Tomorrow marks the end of the voter registration blitz and mop-up exercise, the first milestone towards holding elections this year.
The Zimbabwe Electoral Commission (Zec) has not registered as many people as it had hoped to, but the figures they have achieved have been remarkable and, no doubt, without the circus involving so-called aliens, more people could have been registered to vote.
It is important to point out that this is only the end of the blitz and mop-up exercise, but registration will continue at district offices, so that those who failed to register can continue to do so.
There is a tendency for Zimbabweans to wait until the last minute to register to vote and the deluge of prospective voters could cause delays and ultimately frustration for those that visit voter registration centres on the last day.
There has been ample time for people to register and there is no need for massive numbers to turn out for registration either today or tomorrow.
What Zec needs to explain is people can still register to vote at district offices for up to 12 days after the sitting of the nomination courts.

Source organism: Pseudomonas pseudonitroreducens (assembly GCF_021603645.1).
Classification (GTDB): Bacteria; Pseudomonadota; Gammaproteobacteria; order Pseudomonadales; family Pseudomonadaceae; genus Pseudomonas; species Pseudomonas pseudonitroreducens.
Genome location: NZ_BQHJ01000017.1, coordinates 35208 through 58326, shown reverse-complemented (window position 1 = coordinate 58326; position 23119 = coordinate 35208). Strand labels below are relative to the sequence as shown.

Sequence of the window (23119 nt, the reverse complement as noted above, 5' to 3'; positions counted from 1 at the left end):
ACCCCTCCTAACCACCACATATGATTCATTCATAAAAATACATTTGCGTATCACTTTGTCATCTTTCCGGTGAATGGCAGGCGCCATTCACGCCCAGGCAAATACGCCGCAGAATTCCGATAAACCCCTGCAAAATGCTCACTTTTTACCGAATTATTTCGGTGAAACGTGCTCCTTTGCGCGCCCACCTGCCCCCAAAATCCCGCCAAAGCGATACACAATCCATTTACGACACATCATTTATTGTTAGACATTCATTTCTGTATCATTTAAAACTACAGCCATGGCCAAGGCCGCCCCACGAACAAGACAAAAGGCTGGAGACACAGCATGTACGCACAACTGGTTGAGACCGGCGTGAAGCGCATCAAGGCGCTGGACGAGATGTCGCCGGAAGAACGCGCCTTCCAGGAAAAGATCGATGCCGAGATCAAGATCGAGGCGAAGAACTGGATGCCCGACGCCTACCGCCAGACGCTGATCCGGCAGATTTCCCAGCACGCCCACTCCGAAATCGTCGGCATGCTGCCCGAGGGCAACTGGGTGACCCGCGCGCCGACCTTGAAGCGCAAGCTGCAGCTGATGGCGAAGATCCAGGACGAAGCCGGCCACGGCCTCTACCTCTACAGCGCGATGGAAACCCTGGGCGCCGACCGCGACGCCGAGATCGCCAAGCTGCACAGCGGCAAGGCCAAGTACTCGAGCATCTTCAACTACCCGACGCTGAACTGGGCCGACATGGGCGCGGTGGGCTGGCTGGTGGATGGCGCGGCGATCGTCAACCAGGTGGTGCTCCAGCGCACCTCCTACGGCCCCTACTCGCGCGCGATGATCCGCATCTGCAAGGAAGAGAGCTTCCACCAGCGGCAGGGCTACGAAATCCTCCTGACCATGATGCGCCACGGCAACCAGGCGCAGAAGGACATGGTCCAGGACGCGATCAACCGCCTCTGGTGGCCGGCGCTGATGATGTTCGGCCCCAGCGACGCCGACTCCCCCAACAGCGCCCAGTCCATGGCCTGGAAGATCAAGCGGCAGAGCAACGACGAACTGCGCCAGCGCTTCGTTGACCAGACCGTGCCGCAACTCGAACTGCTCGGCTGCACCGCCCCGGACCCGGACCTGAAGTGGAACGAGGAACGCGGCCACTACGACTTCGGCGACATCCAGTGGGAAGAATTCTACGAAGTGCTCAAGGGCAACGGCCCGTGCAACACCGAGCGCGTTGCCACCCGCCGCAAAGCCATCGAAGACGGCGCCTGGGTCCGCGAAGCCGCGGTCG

This will help prevent a flood of prospective voters that has been synonymous with the last day of voter registration in previous elections.
Failure to spread this message adequately by Zec could see the electoral management body failing to deal with an overwhelming number of people, who would want to register on the last day.
Zec’s messaging has to be clear and concise that there is still adequate time for those that fail to register to vote, but this should be done in a manner that avoids confusion from prospective voters.
This is a critical election and the electoral body must ensure that as many people as possible are registered to vote and are aware of the requirements needed for this very important exercise.
The message should be that no one must be left out, even if there are some that feel that the results of the next polls are a foregone conclusion.
Thus, Zec has its work cut out for it, to go all out with publicity campaigns, advising those that fail to register that they still have time to do so.
While, ideally, it would have been best for everyone to register during the blitz and mop-up exercise, it is important to remind those that have not, that they still have time to register as voters.